Shehriyar Antia, head of thematic research at PGIMWorld Environment Day is important to us because there is increasing evidence we are reaching tipping points in climate change that will have lasting, irreversible impacts on the planet.
These tipping points can trigger a cascading chain of events that accelerate climate change even further. In fact, a major reason for initial calls to limit global warming to 2oC was research showing the risk of tipping points goes up exponentially around that level.
For investors, climate externalities will increasingly be reflected in market prices, leading to a significant repricing of a range of assets, sectors, companies and securities.
Miranda Beacham, head of ESG – equities and MAG at Aegon Asset ManagementTo me, ESG means the examination of the large issues facing the world and understanding how our potential and current investments are seeking to resolve some of these issues.
As we recognise World Environment Day, it is clear none of these companies are going to have perfect solutions, but working with these companies to improve the situation is something we believe passionately in.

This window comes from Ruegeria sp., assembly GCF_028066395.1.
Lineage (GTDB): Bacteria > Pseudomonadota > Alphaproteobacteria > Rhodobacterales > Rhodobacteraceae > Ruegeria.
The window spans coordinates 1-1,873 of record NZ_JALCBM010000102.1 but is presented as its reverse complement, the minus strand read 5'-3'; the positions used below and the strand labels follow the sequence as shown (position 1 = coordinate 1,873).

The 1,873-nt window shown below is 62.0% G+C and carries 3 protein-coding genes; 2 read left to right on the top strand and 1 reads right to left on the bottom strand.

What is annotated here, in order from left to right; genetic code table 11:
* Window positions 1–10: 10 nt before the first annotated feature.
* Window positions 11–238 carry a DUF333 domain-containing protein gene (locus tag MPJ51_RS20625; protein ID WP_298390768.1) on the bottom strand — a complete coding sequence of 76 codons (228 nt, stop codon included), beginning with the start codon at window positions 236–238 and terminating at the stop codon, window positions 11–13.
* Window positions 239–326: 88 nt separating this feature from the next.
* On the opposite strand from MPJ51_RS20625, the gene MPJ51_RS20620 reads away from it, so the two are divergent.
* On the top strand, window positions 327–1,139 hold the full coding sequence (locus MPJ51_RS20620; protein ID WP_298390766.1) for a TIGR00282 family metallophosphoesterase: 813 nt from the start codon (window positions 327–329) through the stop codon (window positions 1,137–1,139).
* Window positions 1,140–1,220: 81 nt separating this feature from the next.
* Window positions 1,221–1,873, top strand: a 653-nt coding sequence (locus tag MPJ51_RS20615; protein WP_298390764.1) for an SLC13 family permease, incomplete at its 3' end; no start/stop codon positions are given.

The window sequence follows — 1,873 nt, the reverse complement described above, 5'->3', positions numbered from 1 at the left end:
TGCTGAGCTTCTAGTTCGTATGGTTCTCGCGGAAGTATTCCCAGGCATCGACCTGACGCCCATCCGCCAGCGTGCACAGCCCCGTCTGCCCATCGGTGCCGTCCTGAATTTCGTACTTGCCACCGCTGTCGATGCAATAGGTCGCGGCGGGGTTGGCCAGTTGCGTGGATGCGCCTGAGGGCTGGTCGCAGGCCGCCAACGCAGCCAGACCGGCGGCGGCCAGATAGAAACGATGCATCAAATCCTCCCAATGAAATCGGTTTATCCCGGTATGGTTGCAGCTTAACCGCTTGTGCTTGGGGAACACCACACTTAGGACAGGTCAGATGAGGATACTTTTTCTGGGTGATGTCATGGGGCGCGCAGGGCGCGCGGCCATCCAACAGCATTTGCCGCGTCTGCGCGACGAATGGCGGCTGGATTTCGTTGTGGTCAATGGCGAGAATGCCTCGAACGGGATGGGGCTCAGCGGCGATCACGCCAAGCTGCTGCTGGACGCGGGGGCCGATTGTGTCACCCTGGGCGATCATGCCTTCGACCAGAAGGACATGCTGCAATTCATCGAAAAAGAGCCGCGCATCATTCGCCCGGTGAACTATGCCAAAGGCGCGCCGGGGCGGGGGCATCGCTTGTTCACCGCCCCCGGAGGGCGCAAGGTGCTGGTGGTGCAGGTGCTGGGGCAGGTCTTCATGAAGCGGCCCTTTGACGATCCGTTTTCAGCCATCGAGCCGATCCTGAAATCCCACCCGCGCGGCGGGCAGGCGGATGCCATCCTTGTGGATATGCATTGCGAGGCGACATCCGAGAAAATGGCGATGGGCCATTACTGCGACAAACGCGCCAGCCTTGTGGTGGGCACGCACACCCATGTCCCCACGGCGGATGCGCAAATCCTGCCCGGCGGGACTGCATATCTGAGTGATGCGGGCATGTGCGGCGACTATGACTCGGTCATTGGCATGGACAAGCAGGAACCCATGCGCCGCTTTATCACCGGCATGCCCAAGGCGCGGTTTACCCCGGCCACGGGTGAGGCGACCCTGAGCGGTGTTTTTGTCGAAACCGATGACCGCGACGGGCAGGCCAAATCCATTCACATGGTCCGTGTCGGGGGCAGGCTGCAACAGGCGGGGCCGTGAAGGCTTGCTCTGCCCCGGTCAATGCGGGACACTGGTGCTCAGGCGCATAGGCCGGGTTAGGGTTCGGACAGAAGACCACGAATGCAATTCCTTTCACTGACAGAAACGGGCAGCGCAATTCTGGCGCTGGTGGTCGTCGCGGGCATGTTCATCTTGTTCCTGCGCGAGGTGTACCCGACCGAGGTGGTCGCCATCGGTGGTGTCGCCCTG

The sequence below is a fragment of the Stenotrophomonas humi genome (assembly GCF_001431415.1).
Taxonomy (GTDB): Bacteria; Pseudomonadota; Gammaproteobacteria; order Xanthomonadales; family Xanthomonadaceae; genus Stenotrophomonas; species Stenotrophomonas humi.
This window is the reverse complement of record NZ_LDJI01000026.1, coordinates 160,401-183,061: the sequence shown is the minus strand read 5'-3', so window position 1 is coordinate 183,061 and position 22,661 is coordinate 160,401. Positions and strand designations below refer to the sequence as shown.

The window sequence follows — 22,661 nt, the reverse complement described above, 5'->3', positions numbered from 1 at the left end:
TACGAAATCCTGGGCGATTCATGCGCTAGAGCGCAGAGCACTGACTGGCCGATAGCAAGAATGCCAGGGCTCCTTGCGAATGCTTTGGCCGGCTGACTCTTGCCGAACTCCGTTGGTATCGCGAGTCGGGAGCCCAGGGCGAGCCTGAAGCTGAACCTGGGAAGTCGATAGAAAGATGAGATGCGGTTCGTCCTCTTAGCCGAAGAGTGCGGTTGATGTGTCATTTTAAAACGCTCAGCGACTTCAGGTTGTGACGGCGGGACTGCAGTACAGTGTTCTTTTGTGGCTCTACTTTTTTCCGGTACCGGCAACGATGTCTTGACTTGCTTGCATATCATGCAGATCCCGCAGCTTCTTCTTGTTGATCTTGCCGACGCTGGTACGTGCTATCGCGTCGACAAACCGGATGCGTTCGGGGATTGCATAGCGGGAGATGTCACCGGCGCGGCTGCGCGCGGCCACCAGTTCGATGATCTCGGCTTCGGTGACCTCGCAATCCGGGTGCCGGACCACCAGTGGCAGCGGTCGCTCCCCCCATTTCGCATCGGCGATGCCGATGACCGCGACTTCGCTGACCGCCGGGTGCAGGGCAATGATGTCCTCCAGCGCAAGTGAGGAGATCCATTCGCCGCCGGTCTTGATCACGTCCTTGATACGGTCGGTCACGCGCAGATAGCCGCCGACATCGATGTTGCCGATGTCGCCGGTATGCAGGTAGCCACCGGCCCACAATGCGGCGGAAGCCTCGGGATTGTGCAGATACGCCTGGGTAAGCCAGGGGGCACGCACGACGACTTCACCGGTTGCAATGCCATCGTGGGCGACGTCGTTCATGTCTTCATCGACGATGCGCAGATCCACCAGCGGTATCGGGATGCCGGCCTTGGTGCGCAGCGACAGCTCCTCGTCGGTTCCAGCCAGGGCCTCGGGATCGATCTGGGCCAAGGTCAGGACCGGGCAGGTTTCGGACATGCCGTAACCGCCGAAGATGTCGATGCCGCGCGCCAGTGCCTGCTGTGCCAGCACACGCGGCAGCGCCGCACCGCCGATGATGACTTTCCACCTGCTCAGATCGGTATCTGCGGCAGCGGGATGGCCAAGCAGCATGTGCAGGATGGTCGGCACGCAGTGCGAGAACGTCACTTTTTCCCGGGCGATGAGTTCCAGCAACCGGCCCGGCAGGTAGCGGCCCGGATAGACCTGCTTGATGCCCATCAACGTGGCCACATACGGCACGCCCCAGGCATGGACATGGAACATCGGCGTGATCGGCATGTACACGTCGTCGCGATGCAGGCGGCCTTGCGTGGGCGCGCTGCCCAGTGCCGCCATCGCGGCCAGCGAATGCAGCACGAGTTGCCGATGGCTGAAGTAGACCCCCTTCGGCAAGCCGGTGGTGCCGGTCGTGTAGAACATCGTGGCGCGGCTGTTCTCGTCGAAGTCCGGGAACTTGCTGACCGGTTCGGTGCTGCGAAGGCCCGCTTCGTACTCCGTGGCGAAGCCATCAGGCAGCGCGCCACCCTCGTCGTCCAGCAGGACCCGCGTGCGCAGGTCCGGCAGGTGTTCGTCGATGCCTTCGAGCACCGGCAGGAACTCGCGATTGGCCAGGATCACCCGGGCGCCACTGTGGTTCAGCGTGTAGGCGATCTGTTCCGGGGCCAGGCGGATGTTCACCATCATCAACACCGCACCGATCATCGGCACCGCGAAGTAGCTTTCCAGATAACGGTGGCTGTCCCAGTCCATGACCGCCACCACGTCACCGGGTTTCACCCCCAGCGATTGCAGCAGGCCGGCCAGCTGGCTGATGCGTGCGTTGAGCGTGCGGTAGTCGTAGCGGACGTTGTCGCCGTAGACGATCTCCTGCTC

Many of these issues are long term in nature – such as the health of our oceans, social inequalities and the warming climate – but if we all play our part, we can build a better future.
If this past year has taught us anything, it is that huge amounts can be achieved if we all pull together for the common good.
This year World Environment Day, which seeks to engage businesses, governments and individuals to address environmental issues, is calling for urgent action to revive damaged ecosystems.
Ahead of the annual event tomorrow, Investment Week asked industry experts what the day means to them. Read their thoughts on the gallery above. Sustainable Investment Festival, 22-25 June Investment...